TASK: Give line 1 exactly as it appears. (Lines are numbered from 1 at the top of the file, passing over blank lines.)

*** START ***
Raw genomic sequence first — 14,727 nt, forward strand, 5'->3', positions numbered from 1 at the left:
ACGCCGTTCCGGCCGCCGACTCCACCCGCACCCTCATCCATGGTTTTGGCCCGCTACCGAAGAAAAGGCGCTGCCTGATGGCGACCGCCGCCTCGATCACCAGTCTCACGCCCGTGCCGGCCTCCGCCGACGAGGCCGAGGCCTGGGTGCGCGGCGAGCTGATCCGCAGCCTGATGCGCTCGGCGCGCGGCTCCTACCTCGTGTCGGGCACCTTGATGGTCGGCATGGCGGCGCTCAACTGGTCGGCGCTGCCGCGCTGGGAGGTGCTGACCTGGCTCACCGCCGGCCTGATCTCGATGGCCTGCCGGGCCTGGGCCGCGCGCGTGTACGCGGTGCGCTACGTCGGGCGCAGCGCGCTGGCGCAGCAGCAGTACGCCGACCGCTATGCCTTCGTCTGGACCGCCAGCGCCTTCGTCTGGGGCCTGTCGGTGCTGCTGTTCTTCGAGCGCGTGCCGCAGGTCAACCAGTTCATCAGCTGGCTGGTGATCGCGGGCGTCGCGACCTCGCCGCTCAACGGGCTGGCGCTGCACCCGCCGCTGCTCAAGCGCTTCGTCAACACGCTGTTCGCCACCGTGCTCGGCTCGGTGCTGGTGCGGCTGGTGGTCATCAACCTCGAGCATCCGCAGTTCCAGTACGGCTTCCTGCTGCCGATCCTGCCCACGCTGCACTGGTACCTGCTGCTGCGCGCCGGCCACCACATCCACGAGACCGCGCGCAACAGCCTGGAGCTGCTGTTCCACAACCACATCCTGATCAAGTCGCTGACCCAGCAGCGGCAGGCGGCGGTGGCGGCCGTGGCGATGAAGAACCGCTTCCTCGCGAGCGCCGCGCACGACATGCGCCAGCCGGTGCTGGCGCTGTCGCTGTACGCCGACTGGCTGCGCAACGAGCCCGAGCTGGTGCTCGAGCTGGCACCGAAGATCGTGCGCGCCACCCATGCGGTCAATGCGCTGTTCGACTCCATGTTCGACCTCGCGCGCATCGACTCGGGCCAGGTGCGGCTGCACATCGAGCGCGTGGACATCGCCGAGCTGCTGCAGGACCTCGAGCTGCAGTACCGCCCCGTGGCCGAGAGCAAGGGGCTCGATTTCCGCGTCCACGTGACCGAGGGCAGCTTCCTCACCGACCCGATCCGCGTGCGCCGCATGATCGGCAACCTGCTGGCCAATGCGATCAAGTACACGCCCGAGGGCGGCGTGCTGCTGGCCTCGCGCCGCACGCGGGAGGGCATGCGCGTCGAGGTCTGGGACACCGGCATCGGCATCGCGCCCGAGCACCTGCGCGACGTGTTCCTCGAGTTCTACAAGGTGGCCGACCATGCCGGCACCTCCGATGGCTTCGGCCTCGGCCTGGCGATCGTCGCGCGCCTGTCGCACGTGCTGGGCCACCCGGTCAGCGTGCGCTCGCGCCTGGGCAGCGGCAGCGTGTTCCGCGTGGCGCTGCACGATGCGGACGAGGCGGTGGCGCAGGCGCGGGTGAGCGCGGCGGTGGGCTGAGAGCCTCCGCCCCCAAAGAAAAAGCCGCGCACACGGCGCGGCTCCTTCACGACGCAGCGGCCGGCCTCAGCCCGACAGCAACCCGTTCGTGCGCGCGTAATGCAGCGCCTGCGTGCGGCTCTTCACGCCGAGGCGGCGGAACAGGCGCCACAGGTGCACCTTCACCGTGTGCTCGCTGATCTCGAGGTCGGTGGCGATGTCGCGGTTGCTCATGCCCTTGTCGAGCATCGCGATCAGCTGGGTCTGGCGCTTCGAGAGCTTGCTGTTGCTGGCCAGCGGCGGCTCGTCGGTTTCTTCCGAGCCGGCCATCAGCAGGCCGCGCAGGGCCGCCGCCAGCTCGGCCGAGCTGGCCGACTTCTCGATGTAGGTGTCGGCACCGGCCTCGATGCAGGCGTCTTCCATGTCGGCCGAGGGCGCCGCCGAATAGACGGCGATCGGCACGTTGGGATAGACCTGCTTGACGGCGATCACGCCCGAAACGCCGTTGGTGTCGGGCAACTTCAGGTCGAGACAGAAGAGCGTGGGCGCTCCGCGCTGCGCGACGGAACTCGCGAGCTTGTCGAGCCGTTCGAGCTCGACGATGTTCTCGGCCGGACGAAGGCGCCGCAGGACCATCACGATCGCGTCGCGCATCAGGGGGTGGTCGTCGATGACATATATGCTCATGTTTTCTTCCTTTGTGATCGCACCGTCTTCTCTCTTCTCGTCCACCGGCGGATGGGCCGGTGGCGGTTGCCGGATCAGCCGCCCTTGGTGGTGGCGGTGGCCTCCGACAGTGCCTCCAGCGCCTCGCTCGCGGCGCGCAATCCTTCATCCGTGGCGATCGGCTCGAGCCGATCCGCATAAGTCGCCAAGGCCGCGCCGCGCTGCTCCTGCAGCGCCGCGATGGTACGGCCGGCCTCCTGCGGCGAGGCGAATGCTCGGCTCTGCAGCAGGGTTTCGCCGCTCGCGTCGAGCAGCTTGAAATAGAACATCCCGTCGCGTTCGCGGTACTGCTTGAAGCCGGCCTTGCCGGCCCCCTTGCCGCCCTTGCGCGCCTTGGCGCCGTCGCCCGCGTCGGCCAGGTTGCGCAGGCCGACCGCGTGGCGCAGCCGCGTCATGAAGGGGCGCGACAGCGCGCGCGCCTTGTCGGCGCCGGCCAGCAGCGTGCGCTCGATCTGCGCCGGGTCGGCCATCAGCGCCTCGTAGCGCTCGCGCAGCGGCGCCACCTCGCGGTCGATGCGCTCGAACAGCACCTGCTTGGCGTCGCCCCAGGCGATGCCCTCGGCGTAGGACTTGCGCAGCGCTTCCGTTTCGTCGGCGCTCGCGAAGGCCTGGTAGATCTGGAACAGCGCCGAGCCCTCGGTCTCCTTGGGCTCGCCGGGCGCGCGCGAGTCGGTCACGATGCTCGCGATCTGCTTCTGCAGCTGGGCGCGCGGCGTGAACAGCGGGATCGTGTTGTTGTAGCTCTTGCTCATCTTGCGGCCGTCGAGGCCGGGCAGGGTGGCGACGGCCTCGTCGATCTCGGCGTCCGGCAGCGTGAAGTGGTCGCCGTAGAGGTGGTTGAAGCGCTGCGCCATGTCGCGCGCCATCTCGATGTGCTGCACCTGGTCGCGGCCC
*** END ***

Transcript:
Raw genomic sequence first — 14,727 nt, forward strand, 5'->3', positions numbered from 1 at the left: